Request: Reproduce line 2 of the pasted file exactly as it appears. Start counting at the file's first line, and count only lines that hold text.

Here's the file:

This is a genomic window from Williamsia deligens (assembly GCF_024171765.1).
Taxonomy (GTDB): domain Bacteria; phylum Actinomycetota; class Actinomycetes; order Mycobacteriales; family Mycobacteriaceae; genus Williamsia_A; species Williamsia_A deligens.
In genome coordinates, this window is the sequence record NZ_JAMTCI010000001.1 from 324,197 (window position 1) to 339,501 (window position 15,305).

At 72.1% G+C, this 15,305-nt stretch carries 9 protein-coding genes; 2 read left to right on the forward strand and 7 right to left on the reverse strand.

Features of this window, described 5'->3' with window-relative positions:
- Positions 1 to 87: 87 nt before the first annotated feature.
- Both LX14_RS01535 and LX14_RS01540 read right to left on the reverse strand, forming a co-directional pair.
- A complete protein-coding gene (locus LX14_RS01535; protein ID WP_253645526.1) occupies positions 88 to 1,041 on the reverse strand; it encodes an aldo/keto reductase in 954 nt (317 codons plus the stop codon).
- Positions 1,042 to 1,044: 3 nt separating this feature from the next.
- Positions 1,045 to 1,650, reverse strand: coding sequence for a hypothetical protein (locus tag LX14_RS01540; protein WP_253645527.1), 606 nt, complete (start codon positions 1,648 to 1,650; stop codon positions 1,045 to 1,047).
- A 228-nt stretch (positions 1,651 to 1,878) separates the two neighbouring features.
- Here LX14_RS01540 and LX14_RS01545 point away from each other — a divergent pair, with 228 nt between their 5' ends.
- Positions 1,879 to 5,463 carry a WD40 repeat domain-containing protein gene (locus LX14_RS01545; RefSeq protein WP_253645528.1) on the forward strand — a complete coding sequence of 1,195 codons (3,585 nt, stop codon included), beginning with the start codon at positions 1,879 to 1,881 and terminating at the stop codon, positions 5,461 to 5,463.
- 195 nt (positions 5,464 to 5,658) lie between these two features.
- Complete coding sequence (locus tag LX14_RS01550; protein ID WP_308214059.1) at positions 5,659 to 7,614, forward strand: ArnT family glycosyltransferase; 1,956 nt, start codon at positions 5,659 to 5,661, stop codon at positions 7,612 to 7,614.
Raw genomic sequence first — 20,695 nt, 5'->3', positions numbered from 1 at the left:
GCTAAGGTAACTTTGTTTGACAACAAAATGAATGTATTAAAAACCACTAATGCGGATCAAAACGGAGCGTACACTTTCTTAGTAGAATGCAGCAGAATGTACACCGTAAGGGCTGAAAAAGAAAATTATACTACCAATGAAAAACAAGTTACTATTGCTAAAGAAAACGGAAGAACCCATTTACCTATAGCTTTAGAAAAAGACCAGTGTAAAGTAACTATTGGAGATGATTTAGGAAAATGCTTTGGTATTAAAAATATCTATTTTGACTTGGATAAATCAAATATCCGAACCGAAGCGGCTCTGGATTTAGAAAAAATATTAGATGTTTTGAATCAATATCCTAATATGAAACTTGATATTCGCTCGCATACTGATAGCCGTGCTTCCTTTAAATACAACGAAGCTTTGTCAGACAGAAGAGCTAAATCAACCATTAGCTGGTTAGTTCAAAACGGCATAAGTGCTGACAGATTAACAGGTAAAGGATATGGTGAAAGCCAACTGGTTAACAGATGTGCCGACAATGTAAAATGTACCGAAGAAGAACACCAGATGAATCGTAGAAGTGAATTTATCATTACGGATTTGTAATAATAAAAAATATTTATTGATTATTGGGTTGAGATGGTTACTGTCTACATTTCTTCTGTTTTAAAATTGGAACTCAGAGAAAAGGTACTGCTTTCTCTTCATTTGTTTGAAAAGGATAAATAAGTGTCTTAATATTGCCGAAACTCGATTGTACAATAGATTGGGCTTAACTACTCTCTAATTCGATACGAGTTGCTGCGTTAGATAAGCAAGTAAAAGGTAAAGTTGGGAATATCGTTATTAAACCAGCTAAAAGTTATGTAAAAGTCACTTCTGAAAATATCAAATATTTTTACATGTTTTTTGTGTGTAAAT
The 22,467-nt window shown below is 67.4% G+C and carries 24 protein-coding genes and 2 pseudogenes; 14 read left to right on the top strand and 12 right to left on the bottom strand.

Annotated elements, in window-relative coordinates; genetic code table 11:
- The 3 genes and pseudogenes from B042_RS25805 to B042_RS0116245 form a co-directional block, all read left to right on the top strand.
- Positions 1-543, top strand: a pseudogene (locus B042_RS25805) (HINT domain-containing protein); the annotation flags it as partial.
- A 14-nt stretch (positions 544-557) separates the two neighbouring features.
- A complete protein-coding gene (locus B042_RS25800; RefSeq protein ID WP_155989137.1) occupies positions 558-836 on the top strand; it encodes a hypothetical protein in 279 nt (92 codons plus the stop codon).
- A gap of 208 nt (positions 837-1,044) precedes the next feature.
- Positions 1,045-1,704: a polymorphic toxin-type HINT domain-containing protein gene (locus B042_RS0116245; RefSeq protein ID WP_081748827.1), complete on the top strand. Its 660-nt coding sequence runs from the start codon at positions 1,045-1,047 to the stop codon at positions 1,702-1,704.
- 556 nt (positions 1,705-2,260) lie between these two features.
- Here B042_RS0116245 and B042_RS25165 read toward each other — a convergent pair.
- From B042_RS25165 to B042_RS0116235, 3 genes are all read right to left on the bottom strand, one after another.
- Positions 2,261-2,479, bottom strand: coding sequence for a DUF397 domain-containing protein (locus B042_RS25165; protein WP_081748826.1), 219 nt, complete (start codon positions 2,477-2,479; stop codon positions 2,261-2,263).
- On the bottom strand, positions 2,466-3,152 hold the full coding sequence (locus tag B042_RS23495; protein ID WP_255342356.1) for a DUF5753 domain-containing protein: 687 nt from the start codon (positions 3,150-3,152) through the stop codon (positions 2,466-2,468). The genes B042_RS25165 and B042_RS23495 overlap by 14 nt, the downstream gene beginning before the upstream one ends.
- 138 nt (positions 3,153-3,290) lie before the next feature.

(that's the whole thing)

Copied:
Taxonomy (GTDB): domain Bacteria; phylum Actinomycetota; class Actinomycetes; order Mycobacteriales; family Mycobacteriaceae; genus Williamsia_A; species Williamsia_A deligens.